Chloe Xu is an artist that has been delightfully describing paintings here at the gallery. She described it as "painting with words". Which is exactly what she does. Her analysis as an artist reads like your painting the painting yourself. She takes a bit of the painting, a bit of the subject, a bit of the technique and bits of real life. I always feel strangely liquid when reading her work. As you will be seeing more of her analysis of art work as well as an online exhibit, we wanted to introduce to her to everyone.
Interview: Artist and Content Creator in the 21st Century
Who? Chloe Xiting Xu
What? Artist and content creator
When? Early 21s century (2020)
Where? The Netherlands
Why? Insight into people in the Dutch Art World 2020-2030
Chloe the artist
1. Please tell us something about yourself.
I am Chloe Xiting Xu. I’m an artist, art content writer, and video producer living in Amsterdam. I am a Chinese and moved to the Netherlands in 2015 as an International student at Piet Zwart Institute. Since then, I started to pursue my passion for art. I did some digital art like video collage and motion graphics in my early practice and worked in video production when I just graduated from school. Since this year, I have been putting my focus on art again. I am writing art content for Gallery Sciarone, and I am also working on an art project that connects nature, digital art and hand-painting altogether.
Tascha: It is good practice for artist to look at other art work and analyse the formal elements that go into a painting (or sculpture). At art acadamies in the previous century, you were only allowed to look and copy "great" artists work, before developing your own. Luckily we are not there anymore, but analysing art is still a useful technique in perfecting your own style.
2. How did you get into what you do right now? Please tell us more about your journey?
I have always been interested in art, and I have a general interest in visual art, film and literature. My dream, when I was 18, was to become a screenwriter because I wrote good stories. So I went to study in the most prestigious film school in Beijing. That was the time before social media and everyone around wanted to work for big films. But honestly, I was quite disappointed, because there's a bureaucratic organization "National radio and television administration" in China that controls all of the publication and free speech. That means, if you want to work in films or creative fields, many taboo subjects might get you in trouble. As a young screenwriter back then, I was told many times that what I wrote wouldn't be passed by the bureaucracy check, and people wouldn't work with me if that happened.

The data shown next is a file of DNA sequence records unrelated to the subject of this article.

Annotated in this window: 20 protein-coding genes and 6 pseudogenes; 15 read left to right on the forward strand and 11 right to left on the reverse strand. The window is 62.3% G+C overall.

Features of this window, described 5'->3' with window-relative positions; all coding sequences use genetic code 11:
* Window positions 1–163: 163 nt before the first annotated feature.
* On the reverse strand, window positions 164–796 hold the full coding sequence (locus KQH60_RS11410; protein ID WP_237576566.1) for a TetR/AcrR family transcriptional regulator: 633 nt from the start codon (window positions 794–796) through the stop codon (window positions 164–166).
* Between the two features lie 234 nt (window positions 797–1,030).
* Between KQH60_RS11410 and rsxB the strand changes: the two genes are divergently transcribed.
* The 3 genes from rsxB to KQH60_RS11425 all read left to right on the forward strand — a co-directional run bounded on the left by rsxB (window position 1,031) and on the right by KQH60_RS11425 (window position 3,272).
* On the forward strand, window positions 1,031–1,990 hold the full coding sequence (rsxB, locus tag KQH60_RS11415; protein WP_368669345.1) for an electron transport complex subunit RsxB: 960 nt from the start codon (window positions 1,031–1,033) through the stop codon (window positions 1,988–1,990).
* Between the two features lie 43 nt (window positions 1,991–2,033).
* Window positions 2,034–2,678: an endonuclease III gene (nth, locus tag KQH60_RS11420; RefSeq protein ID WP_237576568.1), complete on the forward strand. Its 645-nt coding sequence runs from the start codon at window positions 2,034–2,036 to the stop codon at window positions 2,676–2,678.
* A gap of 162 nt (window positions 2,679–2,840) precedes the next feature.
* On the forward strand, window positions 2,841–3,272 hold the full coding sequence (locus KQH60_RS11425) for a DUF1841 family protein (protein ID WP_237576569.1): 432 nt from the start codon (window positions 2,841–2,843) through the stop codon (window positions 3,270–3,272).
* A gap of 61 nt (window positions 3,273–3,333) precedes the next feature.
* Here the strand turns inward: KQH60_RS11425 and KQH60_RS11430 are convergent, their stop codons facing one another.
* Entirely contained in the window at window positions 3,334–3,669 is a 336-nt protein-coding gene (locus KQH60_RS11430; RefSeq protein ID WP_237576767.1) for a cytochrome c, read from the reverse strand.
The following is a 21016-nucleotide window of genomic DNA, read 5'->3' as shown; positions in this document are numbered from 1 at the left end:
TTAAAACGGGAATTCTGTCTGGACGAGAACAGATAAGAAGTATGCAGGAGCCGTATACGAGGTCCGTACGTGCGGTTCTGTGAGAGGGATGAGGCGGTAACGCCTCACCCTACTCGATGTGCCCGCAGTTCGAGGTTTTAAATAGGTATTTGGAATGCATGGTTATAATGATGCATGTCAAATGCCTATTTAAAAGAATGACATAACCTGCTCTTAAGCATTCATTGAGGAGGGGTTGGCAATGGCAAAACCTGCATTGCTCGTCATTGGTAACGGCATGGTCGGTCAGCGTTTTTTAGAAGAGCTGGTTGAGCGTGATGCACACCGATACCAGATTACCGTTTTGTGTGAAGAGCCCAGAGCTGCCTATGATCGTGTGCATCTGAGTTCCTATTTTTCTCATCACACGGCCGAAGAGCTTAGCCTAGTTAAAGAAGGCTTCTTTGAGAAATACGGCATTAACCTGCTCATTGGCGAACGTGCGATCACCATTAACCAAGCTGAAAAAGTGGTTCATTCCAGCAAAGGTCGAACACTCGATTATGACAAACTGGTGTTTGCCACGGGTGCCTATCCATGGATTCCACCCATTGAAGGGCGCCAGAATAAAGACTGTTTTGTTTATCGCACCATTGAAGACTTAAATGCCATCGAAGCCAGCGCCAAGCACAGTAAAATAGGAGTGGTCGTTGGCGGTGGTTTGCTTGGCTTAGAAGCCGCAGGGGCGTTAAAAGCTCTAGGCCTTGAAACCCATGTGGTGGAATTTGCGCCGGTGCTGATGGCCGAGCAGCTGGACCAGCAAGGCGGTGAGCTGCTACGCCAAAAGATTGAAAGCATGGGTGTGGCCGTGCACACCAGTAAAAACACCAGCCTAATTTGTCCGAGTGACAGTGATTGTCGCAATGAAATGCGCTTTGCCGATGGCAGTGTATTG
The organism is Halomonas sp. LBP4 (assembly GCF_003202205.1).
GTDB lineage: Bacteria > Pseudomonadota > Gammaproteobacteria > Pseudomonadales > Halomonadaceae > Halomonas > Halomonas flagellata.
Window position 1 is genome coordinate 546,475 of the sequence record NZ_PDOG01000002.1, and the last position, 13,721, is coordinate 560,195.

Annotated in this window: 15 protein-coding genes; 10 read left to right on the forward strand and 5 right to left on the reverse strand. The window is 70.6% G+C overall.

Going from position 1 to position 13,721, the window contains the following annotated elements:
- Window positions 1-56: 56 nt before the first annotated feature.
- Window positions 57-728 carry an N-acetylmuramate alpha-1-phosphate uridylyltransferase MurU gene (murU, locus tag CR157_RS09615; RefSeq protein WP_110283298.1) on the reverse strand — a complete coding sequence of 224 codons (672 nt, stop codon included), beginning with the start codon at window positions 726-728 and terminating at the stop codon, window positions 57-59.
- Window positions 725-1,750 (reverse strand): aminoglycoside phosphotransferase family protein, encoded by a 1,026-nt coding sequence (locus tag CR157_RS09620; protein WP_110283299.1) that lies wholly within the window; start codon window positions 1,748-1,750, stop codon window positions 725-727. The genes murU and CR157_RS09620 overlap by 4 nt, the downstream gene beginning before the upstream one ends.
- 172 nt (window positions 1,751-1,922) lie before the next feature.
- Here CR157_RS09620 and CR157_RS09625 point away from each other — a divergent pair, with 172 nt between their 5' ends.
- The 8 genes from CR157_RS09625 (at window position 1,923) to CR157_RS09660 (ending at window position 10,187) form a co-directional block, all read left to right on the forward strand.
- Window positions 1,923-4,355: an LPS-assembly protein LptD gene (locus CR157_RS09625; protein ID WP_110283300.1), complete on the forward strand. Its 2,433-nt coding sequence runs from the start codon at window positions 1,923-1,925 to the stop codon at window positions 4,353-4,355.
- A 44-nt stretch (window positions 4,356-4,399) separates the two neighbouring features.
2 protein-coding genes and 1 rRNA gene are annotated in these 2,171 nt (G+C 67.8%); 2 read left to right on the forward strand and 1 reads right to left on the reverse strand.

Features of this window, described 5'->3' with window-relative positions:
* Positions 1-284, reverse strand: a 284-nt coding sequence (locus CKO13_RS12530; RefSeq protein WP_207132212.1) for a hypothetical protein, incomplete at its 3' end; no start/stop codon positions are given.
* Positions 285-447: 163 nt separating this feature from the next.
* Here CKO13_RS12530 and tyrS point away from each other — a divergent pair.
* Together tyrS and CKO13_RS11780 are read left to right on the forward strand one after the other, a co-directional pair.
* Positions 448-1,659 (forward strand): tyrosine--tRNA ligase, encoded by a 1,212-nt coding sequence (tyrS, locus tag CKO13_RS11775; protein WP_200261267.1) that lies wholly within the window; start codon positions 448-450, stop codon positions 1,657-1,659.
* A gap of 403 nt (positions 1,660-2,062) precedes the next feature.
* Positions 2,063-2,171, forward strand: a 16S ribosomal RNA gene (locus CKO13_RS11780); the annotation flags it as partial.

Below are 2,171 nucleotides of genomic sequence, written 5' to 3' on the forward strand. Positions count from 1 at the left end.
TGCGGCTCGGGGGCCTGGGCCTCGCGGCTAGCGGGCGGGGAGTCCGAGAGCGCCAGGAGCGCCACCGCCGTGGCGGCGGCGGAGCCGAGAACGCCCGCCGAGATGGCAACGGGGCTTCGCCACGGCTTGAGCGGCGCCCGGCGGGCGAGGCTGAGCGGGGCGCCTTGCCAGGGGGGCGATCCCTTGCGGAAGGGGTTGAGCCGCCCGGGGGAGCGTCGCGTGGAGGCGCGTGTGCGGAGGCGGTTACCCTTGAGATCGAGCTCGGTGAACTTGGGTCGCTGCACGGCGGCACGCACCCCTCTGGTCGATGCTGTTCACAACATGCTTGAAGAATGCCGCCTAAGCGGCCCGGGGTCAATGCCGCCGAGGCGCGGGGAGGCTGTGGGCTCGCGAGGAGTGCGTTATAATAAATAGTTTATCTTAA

Once by chance, I saw a video collage project called "Still Life" by Jon Rafman. I got excited by the experimental film and learned that you can deliver a strong message without a budget, and you can finish the project all on your own. So, I started to try out college too. I got a chance to come to Rotterdam to do my master's in media art, where I began to take art as a profession seriously.
3. Who are your role models?
It's hard for me to tell one name, lots of different people inspired me. I visit museums and check-in art events frequently, I admire artists like Studio Drift, Quayola, Android Jones, Jon Rafman, and some social media artists like Arleesha Yetzer, Lioba Brückner.
Tascha: Studio Drift is an artist collective that explore technology and they create installations in museums. Quayola is an artist that delves into the tension between real and artificial and I see his impact on her art. Android Jones is a digital media artist and Jon Rafman makes video installations. The last two artists, paint in watercolours and really embrace their feminity in their art. As well as sharing their skill and art with a large community.
4. What inspires you?
People, subculture, social media, nature, travel experience, advertising, documentary, music and art festivals…
Chloe as a young artist and how much time we have.
5. Please tell us about you as an artist.
I started to create artwork from making images and video collages when I was in art school. I made a series called "Fresh to Decay", where I used found footage along with my voiceover to tell the story. I have also experimented with different formats, such as photography, painting, and short documentaries. Early on, my art practice was about young people and our millennial generation, and over time, my art has been more about nature, the spectrum of life, and the technological world that we are living in. I still like to experiment with different mediums, but I feel like I am at a turning point in developing a specific style.